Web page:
Egyptian Costume with Gold Jewelry and King Tut Accessories
Posted by Kyle Designs on October 3, 2007
I took my girls to see the 2005 King Tut exhibit at the Los Angeles County Museum of Art, so for Halloween that year my youngest daughter wanted an Egyptian Costume.
Egyptian Jewelry: Being a jeweler, I was able to make her a gorgeous reproduction of a necklace from King Tut’s tomb (mine shown at right) along with matching earrings and a scarab bracelet. I tried to make it look as close to the original as I could, so I decorated the etched gold pieces with real carnelian gemstones. In addition I used anodized aluminum circles; gold-filled spacer beads; turquoise, coral and lapis lazuli tube beads. I used Colores epoxy resins that I bought from Rio Grande Jewelry Supplies to fill in the recesses in a cloisonné process.
DIY Egyptian Jewelry: Want to make your own Egyptian costume but don’t want to spend that kind of time or money? I have some less expensive options and suggestions on my website here: Egyptian Costume with Gold Jewelry.
King Tut Crook and Flail: No King Tut costume would be complete without a Crook and Flail. To create mine, I used Plexiglas rods and forms. (Click the Egyptian Costume link above for more instructions.) I wrapped each with blue satin ribbon and then 1″ metallic gold ribbon at 1″ intervals. I screwed in a tiny eye hook into the top end of the flail so I could attach pressed glass pyramid beads and golden dangles. If you prefer to just buy one, I sell them on my site: Egyptian Costume Crook and Flail Accessories.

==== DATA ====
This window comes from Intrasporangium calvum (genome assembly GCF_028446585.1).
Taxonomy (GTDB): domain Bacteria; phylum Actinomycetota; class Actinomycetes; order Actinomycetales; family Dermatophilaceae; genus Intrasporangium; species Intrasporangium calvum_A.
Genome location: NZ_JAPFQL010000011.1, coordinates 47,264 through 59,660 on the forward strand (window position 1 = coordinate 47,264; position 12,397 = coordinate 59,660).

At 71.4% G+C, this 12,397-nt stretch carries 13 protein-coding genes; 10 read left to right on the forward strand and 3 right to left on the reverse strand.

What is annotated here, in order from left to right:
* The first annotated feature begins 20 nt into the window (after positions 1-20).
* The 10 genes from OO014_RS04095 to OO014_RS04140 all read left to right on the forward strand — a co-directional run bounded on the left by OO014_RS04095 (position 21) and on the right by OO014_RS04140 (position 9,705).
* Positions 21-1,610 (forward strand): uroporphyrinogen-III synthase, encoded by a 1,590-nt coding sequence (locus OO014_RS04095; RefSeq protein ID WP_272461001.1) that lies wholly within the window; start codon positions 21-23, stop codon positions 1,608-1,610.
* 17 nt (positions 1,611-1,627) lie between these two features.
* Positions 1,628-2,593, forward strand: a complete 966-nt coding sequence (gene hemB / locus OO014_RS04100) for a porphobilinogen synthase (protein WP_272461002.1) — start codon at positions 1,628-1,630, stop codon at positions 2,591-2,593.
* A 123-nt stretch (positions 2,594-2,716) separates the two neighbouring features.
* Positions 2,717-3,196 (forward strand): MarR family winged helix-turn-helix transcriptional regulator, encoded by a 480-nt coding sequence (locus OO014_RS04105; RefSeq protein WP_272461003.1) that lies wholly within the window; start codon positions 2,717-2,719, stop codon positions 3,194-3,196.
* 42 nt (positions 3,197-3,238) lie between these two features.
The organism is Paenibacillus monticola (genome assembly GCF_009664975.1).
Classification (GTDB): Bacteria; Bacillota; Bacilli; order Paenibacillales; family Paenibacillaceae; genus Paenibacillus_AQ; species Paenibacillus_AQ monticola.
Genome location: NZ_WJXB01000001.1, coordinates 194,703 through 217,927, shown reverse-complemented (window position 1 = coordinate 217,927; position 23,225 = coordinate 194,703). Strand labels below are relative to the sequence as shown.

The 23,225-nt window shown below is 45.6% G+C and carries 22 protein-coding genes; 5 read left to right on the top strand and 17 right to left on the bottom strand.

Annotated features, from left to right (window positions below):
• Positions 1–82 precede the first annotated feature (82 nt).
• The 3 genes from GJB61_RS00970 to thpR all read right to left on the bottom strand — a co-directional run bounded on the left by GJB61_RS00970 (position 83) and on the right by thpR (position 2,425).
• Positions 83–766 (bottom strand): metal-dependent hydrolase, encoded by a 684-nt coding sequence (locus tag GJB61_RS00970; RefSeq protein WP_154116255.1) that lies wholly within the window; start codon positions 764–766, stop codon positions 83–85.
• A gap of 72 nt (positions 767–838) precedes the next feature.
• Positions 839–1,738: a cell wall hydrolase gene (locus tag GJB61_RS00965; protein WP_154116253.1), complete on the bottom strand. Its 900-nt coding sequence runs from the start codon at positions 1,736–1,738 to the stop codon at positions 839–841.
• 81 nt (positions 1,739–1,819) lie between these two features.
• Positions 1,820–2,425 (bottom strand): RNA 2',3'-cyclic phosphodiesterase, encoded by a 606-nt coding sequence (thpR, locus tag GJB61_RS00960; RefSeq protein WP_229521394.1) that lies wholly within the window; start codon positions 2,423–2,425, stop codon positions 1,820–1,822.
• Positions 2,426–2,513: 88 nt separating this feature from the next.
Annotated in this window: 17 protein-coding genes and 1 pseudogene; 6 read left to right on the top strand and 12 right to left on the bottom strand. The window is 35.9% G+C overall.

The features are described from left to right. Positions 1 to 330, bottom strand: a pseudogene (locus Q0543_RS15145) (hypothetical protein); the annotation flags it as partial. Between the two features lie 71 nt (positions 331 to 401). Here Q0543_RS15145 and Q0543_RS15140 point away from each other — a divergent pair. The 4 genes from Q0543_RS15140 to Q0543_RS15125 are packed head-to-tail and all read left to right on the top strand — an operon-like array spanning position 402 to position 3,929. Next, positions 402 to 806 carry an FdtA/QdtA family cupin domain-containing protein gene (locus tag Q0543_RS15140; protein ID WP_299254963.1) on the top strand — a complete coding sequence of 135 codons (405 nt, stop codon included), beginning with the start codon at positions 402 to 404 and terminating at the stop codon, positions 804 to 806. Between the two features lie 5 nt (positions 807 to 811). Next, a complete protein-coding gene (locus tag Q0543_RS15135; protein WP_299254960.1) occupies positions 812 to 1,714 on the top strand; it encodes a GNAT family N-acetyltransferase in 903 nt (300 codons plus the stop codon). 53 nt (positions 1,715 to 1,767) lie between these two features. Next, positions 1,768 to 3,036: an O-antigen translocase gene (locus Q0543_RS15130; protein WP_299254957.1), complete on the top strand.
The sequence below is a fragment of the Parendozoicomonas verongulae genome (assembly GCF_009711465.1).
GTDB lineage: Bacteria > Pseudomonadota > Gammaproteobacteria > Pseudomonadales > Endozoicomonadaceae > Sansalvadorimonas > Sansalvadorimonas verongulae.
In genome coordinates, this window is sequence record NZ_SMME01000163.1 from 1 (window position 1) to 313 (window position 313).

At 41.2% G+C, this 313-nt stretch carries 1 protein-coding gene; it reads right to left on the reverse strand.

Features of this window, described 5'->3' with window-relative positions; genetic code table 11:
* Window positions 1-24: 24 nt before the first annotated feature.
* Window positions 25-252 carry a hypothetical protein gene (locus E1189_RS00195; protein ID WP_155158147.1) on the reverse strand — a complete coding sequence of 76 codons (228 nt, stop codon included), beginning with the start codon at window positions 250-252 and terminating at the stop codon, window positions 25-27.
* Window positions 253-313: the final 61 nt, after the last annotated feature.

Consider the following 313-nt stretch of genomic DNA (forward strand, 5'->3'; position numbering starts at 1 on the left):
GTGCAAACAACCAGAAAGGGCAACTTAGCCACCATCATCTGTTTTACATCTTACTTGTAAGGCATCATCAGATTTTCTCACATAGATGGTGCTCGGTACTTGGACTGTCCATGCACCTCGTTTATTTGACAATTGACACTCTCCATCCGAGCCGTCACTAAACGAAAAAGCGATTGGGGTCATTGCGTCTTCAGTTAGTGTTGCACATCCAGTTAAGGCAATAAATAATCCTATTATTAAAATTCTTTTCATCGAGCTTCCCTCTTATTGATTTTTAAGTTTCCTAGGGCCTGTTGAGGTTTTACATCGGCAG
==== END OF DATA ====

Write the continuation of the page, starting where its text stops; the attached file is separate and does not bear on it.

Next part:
Egyptian Costume: I used a very simple pattern (McCall’s 2340 Easy To Sew) for both the dress and jacket. Based upon my research, historically Egyptian clothing was usually white or natural in color, but I chose to make her outfit out of turquoise linen because it would be more flattering on her (and show dirt less). Traditional outfits were crimped or pleated, but I chose to put pin tucks in along the length of the fabric to give it the impression of crimping. That way I wouldn’t need to keep fussing with the pleats if (when) they fell out. I made the jacket out of a blue and gold sheer linen that was embroidered with gold. (In the background of the picture at right is a colorful painting by artist Sonya Paz.)
To see larger photos of any of the above images, click on King Tut Egyptian Costumes. If you are interested in seeing more Egyptian themed items, such as the golden Egyptian Earrings at left or the Egyptian Eye of Ra Christmas Ornament at right, please click on the photos or visit Egyptian Gifts and Home Decor. Click here if you want fresh ideas for throwing a Fun Egyptian Party.